is a plausible laptop/low-end desktop CPU, 64-bit, came out this year, no VT-x.
An Introduction to Full Virtualization With Xen (Linux.com)
Posted Oct 24, 2012 16:38 UTC (Wed) by drag (subscriber, #31333)
Intel intentionally disables features to create market segmentation. AMD does not do this and as such AMD is a superior processor for Linux desktop users that don't want to spend lots of money.
The idea of having the possibility of using Xen-style paravirtualized systems is lovely, but in practice it leaves a lot to be desired.
Two of the biggest reasons for using virtualization are to deal with legacy software that requires a specific configuration and being able to run Windows systems on Linux. Both of those things don't exist for Xen without VT hardware support.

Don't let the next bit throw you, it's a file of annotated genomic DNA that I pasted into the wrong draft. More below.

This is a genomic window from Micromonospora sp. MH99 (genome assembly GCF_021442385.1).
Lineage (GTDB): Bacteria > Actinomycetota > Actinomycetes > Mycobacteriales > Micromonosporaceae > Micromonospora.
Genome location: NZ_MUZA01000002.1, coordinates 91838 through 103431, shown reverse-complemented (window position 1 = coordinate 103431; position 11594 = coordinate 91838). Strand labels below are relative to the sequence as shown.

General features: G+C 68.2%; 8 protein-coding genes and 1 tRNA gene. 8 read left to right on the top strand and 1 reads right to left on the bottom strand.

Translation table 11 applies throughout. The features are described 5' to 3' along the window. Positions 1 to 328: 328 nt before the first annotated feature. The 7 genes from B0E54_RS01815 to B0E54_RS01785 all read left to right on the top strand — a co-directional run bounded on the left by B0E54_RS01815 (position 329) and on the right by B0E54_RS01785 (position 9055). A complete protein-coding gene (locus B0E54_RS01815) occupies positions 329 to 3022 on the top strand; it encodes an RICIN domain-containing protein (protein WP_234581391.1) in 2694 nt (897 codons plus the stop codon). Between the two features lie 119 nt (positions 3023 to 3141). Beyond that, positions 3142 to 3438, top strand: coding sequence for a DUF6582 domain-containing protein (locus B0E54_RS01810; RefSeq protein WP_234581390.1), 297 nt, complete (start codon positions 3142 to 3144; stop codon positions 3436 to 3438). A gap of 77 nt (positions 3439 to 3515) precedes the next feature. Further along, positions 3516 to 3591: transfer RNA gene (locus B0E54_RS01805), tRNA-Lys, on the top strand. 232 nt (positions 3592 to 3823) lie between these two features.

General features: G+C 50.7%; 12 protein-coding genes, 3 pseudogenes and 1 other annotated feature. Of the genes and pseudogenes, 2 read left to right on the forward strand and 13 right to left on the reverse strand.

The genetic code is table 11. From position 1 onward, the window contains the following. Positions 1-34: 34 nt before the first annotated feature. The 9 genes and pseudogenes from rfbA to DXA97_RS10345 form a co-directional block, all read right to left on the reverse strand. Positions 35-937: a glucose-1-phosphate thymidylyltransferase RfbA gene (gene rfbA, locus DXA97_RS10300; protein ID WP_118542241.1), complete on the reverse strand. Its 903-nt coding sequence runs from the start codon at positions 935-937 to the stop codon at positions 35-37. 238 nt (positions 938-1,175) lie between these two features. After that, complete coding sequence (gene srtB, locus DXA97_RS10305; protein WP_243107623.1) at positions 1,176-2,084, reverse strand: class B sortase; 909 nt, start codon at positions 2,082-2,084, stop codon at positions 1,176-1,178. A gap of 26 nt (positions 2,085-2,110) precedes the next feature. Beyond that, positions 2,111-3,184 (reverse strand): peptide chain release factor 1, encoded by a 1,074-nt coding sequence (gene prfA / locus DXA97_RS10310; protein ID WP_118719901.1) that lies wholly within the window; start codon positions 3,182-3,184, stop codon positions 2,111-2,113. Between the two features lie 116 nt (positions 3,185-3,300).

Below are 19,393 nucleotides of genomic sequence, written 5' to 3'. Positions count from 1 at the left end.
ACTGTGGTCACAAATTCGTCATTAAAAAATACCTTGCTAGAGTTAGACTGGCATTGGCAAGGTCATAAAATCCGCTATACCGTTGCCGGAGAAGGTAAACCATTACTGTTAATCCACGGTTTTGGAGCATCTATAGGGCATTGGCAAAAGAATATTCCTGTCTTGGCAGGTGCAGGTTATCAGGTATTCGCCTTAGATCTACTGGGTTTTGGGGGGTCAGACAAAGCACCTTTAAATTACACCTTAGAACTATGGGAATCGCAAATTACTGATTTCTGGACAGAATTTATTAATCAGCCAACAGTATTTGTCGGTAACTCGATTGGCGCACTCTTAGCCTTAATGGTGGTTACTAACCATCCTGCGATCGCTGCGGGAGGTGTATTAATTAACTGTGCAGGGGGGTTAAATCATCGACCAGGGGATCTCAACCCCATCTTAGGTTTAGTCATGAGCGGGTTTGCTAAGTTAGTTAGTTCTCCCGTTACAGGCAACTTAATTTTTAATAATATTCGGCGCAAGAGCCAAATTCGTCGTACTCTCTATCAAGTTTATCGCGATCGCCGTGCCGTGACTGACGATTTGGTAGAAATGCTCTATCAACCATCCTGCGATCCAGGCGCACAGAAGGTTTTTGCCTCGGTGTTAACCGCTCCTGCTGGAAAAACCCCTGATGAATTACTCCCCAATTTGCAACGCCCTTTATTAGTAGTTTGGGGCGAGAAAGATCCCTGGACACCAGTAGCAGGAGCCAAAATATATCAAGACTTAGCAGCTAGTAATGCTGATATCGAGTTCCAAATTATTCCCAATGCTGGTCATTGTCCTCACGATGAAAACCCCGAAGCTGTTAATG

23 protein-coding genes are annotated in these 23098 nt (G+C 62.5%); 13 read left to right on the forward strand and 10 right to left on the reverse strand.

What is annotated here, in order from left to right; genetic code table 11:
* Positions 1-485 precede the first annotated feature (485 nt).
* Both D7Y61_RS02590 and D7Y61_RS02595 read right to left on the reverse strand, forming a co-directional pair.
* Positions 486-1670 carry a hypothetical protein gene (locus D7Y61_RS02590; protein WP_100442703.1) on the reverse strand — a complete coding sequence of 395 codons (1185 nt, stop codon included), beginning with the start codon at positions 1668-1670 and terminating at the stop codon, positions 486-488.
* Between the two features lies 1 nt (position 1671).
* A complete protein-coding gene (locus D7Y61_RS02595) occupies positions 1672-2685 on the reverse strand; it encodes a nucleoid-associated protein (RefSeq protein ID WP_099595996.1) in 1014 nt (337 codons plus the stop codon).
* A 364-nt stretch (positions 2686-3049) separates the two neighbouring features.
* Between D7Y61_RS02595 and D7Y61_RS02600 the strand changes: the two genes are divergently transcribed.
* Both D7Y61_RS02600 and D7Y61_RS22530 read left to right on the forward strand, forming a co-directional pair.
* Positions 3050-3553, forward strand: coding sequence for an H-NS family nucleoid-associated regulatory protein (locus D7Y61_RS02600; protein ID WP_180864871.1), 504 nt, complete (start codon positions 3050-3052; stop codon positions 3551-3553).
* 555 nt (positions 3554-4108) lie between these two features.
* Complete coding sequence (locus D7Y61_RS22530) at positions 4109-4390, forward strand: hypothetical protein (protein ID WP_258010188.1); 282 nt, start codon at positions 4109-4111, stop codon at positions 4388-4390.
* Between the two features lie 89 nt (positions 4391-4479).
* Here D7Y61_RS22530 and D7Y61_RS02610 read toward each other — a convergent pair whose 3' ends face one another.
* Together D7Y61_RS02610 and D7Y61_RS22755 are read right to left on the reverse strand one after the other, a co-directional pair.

AND if you can take advantage of using Xen PV without changing kernels or anything like that then you will almost always get better performance if you use something like LXC.
Posted Oct 26, 2012 21:47 UTC (Fri) by jond (subscriber, #37669)
Posted Oct 26, 2012 22:16 UTC (Fri) by dlang (subscriber, #313)
at one time Xen was "the way to do virtualization" on Linux, and enterprises that setup their networks at that time aren't willing to change.
Actually, I strongly suspect that most of those organizations are still running the OS versions that they installed on the systems, but because of the 'installed base', having Xen updates in new versions is 'important', even for those companies that aren't running the new versions (after all, they may want to, and it shows that they made the right decisions way back when)
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